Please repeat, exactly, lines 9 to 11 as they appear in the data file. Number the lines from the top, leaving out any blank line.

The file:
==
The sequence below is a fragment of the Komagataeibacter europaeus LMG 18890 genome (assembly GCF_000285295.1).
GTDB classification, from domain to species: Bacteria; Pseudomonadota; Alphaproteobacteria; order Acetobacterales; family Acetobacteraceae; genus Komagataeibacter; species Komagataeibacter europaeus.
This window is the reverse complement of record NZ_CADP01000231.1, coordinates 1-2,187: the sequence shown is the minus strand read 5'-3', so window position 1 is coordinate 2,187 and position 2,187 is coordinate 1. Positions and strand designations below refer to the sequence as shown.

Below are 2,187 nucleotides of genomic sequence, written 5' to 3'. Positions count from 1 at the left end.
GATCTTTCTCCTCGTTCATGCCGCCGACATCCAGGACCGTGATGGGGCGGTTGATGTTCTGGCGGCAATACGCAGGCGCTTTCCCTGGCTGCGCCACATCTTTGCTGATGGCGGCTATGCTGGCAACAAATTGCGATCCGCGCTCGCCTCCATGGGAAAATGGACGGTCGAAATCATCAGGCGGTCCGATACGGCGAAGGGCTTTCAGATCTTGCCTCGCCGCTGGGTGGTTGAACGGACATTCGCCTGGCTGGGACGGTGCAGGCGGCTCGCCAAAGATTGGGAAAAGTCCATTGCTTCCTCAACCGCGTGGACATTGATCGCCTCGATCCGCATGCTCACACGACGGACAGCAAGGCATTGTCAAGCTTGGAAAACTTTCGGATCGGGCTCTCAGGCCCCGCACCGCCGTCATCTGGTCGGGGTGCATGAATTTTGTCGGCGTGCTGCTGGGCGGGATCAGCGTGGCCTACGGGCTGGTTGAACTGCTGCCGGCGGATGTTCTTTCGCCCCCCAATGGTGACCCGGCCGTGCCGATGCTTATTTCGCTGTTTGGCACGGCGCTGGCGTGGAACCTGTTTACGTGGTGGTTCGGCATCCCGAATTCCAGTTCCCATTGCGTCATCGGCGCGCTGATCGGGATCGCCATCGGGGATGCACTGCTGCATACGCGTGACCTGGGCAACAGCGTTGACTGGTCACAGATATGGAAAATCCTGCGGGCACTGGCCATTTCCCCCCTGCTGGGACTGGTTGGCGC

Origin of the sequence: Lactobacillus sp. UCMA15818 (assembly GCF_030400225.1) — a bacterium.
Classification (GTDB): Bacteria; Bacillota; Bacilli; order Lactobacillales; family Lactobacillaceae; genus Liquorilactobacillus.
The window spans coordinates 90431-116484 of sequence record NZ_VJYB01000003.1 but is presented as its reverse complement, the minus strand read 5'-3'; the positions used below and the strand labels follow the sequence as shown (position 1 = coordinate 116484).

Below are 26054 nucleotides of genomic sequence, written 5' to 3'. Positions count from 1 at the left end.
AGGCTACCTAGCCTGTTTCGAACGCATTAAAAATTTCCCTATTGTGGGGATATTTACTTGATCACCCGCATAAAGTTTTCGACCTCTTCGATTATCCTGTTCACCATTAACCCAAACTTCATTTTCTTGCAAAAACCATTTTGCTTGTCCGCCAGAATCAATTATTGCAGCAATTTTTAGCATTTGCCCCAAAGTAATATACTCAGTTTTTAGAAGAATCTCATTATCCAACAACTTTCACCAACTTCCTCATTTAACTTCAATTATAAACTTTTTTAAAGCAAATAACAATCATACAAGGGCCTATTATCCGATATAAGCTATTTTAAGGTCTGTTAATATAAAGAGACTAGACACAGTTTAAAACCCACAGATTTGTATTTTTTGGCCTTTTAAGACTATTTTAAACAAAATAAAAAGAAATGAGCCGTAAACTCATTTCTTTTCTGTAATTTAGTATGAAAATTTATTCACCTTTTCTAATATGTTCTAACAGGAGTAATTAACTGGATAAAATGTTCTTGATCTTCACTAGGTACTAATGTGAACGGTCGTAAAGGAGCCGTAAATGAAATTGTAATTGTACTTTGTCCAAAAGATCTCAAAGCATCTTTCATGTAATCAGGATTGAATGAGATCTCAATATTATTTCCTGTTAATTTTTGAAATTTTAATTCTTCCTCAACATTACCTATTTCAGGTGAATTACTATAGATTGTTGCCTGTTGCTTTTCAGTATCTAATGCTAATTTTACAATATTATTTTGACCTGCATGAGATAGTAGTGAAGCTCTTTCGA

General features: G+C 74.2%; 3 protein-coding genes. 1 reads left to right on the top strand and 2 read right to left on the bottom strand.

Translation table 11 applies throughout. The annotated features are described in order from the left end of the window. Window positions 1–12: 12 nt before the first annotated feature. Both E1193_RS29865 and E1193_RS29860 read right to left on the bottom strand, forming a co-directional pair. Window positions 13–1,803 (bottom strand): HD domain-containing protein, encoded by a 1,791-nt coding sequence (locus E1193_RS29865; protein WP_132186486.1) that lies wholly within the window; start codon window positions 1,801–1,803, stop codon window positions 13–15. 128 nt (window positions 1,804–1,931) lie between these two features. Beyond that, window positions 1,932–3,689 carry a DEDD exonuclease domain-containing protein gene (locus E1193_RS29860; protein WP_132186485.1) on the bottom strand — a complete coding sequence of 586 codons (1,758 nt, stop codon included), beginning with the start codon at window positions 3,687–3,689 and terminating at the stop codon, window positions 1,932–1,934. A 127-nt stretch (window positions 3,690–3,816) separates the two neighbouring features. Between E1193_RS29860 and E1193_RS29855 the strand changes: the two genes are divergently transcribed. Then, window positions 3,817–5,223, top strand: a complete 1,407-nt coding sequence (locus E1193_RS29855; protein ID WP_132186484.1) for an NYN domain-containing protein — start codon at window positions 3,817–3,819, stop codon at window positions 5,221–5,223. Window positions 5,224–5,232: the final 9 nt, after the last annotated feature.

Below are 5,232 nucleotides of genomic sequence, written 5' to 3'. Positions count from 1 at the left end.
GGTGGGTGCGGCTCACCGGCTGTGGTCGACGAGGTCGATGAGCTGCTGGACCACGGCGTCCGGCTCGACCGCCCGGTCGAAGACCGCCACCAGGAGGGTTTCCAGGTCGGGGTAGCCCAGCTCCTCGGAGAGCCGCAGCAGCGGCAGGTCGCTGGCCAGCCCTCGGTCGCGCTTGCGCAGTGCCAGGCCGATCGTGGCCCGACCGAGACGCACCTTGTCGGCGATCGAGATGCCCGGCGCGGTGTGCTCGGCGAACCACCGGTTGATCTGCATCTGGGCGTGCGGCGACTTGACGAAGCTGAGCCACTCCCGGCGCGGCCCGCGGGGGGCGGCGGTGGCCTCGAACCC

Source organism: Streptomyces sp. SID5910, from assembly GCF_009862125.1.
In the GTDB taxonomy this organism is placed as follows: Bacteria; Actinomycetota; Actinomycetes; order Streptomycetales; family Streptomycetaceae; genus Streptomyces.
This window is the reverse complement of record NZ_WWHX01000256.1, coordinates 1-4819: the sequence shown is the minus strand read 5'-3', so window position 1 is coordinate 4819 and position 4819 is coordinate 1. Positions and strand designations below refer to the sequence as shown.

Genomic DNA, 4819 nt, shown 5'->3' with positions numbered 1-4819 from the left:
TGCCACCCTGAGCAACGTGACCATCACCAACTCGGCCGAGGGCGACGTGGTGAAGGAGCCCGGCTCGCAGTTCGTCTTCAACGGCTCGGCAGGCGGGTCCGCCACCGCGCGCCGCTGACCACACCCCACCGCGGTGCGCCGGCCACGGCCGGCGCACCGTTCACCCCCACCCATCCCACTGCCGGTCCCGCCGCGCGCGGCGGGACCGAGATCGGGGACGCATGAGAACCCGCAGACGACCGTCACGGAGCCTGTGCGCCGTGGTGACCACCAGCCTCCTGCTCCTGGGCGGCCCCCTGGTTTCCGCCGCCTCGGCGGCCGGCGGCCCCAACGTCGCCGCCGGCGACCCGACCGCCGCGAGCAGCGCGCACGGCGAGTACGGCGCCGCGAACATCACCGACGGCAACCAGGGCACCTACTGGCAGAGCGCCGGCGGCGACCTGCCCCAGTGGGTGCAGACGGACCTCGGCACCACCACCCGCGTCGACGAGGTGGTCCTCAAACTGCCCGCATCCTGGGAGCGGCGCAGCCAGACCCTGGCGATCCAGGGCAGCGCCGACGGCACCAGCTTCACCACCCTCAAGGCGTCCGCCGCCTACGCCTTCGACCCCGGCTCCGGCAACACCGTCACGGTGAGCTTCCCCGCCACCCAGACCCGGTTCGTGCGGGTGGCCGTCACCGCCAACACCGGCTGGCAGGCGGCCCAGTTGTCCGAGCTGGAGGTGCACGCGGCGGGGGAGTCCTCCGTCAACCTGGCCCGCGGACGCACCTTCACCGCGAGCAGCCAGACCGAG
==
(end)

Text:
Below are 26054 nucleotides of genomic sequence, written 5' to 3'. Positions count from 1 at the left end.
AGGCTACCTAGCCTGTTTCGAACGCATTAAAAATTTCCCTATTGTGGGGATATTTACTTGATCACCCGCATAAAGTTTTCGACCTCTTCGATTATCCTGTTCACCATTAACCCAAACTTCATTTTCTTGCAAAAACCATTTTGCTTGTCCGCCAGAATCAATTATTGCAGCAATTTTTAGCATTTGCCCCAAAGTAATATACTCAGTTTTTAGAAGAATCTCATTATCCAACAACTTTCACCAACTTCCTCATTTAACTTCAATTATAAACTTTTTTAAAGCAAATAACAATCATACAAGGGCCTATTATCCGATATAAGCTATTTTAAGGTCTGTTAATATAAAGAGACTAGACACAGTTTAAAACCCACAGATTTGTATTTTTTGGCCTTTTAAGACTATTTTAAACAAAATAAAAAGAAATGAGCCGTAAACTCATTTCTTTTCTGTAATTTAGTATGAAAATTTATTCACCTTTTCTAATATGTTCTAACAGGAGTAATTAACTGGATAAAATGTTCTTGATCTTCACTAGGTACTAATGTGAACGGTCGTAAAGGAGCCGTAAATGAAATTGTAATTGTACTTTGTCCAAAAGATCTCAAAGCATCTTTCATGTAATCAGGATTGAATGAGATCTCAATATTATTTCCTGTTAATTTTTGAAATTTTAATTCTTCCTCAACATTACCTATTTCAGGTGAATTACTATAGATTGTTGCCTGTTGCTTTTCAGTATCTAATGCTAATTTTACAATATTATTTTGACCTGCATGAGATAGTAGTGAAGCTCTTTCGA

General features: G+C 74.2%; 3 protein-coding genes. 1 reads left to right on the top strand and 2 read right to left on the bottom strand.